That was the response to a friend when asked the question, "Did they have the movie, George?" The answer was most interesting seeing as how we had asked George, the only friend who could drive at the time, to go to the local video store and rent The Terminator. It's a lot like asking, "Did you order the pizza?" and someone responding, "Why yes, except it's Chinese food."
Semantics aside, I myself was not terribly disappointed that my friends and I were forced to watch The Predator that afternoon back in the late-80's. Despite being probably only 13 years-old, I was always allowed to watch R-rated material, and that period saw some classics: Running Man, Robocop, Die Hard and Arnold's "other" sci-fi action flick, The Predator. Sure, James Cameron had started a whole big thing with the first Terminator back in 1984, and we have since been saddled with several horrendous sequels and a short-lived TV series (featuring the most beautiful Apocalypse survivors ever). But The Predator was more than just a violent, summer blockbuster, and maybe I'm just waxing nostalgic because I was 11 when it came out (versus 8 when Terminator debuted, and thus, too young to appreciate the subtleties of Schwarzeneggar's performance), but I'll be damned if Predator isn't a better film.
Let's get this out of the way. Yes, there were horrendous sequels, and let's not discuss the Alien vs. Predator movies at all. I'm only speaking of the original Predator movie, in much the same way that Jaws is discussed very much independently of its ridiculous spawn. Like Jaws, in fact, Predator was directed by an action autuer in John McTiernan. And like Jaws, it's not an excuse to watch people get chopped up (watch the sequels for that.) Predator combines your basic "Most Dangerous Game" scenario with the classic man vs. beast dramatic situation. In this case, however, the "beast" is an alien game-hunter. It's just a way of amping up a classic dramatic situation, but it is made so well that you can see why Predator and Jaws are so good, and all the movies that they spawned are so bad. And it gave us one of the best lines in movie history: "You are one... ugly ... mother-fucker." Beats "I'll be back" all to hell.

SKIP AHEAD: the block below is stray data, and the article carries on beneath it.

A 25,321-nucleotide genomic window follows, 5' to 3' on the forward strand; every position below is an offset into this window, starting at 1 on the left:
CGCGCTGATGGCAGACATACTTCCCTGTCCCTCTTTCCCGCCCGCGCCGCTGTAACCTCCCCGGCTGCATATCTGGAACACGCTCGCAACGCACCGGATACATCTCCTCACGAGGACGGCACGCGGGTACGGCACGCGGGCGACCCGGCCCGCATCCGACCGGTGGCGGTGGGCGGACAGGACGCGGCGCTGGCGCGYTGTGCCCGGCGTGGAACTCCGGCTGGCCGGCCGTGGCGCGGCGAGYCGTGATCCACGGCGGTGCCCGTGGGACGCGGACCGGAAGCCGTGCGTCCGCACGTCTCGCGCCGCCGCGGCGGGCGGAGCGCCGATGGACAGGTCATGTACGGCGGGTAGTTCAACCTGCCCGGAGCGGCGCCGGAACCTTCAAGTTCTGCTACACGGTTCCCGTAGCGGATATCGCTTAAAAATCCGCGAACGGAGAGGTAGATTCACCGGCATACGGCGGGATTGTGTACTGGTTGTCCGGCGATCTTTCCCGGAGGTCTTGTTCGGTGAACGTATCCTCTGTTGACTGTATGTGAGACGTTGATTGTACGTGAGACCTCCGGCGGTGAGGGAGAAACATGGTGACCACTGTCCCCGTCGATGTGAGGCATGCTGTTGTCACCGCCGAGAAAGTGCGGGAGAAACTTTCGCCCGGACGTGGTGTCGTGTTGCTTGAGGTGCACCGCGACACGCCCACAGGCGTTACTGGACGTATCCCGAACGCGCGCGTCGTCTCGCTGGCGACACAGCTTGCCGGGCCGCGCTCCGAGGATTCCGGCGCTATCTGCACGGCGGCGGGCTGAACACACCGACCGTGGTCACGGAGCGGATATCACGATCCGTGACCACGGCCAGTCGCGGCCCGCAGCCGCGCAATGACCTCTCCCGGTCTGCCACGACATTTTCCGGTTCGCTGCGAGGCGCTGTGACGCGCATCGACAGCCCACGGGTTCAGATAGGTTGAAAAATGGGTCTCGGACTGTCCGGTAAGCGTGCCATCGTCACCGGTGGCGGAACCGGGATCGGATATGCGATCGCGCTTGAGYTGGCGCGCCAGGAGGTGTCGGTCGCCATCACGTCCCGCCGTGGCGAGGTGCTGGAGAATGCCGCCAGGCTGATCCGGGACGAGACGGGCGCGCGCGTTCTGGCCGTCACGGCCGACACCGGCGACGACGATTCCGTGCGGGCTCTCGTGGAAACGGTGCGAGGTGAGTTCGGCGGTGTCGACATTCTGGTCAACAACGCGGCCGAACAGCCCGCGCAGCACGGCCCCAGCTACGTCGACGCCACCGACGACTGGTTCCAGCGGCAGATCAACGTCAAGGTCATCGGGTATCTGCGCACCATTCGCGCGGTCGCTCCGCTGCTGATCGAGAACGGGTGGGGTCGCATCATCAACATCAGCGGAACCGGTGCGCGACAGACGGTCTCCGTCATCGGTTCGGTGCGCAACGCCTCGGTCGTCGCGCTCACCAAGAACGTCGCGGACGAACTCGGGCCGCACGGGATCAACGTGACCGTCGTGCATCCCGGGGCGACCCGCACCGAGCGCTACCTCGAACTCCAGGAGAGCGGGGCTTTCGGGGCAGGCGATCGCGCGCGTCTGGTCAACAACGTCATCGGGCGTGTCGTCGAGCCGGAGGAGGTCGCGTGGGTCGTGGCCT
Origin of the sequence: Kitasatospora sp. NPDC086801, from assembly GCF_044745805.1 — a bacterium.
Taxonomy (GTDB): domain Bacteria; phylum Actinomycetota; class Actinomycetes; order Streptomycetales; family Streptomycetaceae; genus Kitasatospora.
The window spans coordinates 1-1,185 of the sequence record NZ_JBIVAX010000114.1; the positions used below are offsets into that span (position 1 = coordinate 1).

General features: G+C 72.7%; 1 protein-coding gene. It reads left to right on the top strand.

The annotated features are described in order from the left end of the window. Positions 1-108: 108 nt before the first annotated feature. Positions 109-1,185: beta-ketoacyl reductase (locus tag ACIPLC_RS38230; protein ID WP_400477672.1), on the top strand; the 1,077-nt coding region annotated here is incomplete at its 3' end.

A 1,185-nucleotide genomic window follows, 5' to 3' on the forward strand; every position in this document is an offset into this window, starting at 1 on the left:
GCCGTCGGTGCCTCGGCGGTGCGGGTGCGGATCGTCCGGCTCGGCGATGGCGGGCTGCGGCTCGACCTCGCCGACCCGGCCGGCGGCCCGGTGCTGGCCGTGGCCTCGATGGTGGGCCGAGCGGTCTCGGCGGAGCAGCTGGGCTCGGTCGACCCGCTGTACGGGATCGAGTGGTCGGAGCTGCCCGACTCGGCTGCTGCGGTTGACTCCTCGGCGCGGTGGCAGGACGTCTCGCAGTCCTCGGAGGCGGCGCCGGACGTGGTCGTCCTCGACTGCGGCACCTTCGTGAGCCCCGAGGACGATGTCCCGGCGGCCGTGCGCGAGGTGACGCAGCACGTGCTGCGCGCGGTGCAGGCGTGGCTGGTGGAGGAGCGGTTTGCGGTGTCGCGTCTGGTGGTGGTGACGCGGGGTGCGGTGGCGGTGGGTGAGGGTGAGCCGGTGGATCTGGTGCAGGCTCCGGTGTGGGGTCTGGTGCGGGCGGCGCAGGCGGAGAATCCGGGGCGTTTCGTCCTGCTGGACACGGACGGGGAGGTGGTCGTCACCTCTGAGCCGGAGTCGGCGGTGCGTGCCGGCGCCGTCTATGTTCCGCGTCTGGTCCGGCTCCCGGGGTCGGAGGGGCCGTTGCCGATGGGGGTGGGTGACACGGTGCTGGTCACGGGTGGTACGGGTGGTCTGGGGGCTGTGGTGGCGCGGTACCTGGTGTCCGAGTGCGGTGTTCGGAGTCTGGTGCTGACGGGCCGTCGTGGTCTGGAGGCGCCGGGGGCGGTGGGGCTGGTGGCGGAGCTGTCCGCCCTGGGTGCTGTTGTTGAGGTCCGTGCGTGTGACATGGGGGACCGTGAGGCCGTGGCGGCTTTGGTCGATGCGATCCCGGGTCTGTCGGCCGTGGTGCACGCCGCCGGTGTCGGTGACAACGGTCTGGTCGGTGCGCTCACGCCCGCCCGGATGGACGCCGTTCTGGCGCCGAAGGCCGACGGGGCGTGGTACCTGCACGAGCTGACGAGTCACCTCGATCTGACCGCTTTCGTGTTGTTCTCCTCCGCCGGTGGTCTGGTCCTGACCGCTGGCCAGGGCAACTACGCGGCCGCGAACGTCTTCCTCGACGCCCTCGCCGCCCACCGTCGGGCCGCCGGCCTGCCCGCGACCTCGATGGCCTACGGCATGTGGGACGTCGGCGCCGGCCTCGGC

While most people remember Arnold, Predator was also introduced the mainstream world to Jesse "the Body" Ventura, future governor and crazy person, and the onscreen debut of screenwriter Shane Black, who apparently was writing The Last Boy Scout while on set (and hopefully improvised all those awesome pussy jokes his character delivers). Arnold himself was still learning his craft (he kind of still is), but it worked here because he was basically the same as the terminator, a soldier with a single mission, only an actual person this time. This works to hide Arnold's shaky acting, and also gives credence to the fact that the Predator had actually met his match. Along those same lines, watching the movie again, it's interesting what a slow pace it cuts. The first sign that anything is amiss at all is when the commandos find their skinned colleagues, and assume it was done by their enemies. Of course, movie-goers who have come to see a horror flick know different, but these are battle-hardened warrior who have seen all manner of scary shit, and they would naturally assume the enemy was responsible. And they take out their frustrations in the movie's sole action sequence. The rest of the film is very deliberate, and downright scary.
In the end, Predator is not a social commentary or a technical marvel. It's s simple premise that has been used before, but with a little twist. Throw in a splash of character development (the friendship between Blain and Mac, the redemption of Dillon), and some cool effects when seeing from he point-of-view of the monster, and you got yourself one fine piece of film-making. Sure, The Terminiator may have more of a cult following, but if you ask me if that's my favorite Schwarzeneggar movie, I must respond, "Yeah... except it's The Predator."